in performance: dave mason’s traffic jam

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dave mason.

“Not everybody in England sounds like the Gecko,” remarked Dave Mason last night at the Grand Theatre in Frankfort after a member of the sold out audience asked why the veteran Brit rocker spoke with little discernible accent.

The short answer was this Rock and Roll Hall of Famer hails from Worcester, near the Welsh border, where dialects are less defined than in heavily rural regions of the country. But there is also the none-too-small matter of Mason having spent the better part of the last four decades in California.

During the course of two specifically themed sets designed to form a sort of musical autobiography of the veteran songsmith, vocalist and guitarist, Mason let the pop-rock pasts from both sides of the pond play off each other.

From his late teen years in England as a co-founder of Traffic, Mason delved into a blend psychedelic-based but often prog-leaning excursions like the darkly hued Forty Thousand Headmen (which opened the show), the comparatively roots savvy You Can All Join In, the guitar-dominate party piece Pearly Queen and perhaps Mason’s recognizable composition of the era, Feelin’ Alright. All four tunes came from Traffic’s self-titled 1968 sophomore album.

The songs all sounded remarkably fresh, with Mason’s singing, buried though it often was in the sound mix, reflecting rich detail and confidence. But Mason has long had a curious history with this music. While You Can All Join In and Feelin’ Alright are his own works, the rest of the Traffic material was penned by band mainstays Steve Winwood and Jim Capaldi. Two, in fact, (Rock and Roll Stew and a bluesy revamp of The Low Spark of High Heeled Boys) were recorded by Traffic four years after Mason’s initial departure.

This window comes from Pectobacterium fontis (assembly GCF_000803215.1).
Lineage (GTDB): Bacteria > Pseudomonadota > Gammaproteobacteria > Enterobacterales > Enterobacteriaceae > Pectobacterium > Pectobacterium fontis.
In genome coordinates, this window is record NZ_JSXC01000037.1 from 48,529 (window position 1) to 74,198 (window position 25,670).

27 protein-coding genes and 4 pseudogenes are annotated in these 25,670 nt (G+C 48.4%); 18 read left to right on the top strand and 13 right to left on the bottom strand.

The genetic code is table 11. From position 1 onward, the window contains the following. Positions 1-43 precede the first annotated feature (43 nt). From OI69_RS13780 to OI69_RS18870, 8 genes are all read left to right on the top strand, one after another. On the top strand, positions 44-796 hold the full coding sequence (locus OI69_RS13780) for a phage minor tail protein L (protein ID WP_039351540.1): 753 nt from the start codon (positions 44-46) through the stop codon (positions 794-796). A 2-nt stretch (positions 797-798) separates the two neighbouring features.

A little more to the point was a second set devoted primarily to Mason’s California-bound solo career. Much of that, in turn, focused on his extraordinary 1970 solo album, Alone Together. The Traffic set was fun, but the Alone Together songs offered the evening’s most satisfying and complete performances, especially a riveting Shouldn’t Have Took More Than You Gave, where Mason’s guitar soloing strengths, which had been held in reserve up to that point, were given room to roam.

How Do I Get to Heaven, a tribute tune to Capaldi (who died in 2005) from Mason’s new Future’s Past album was another highlight. It linked this pow-wow with the past to Mason’s still-vital here-and-now.



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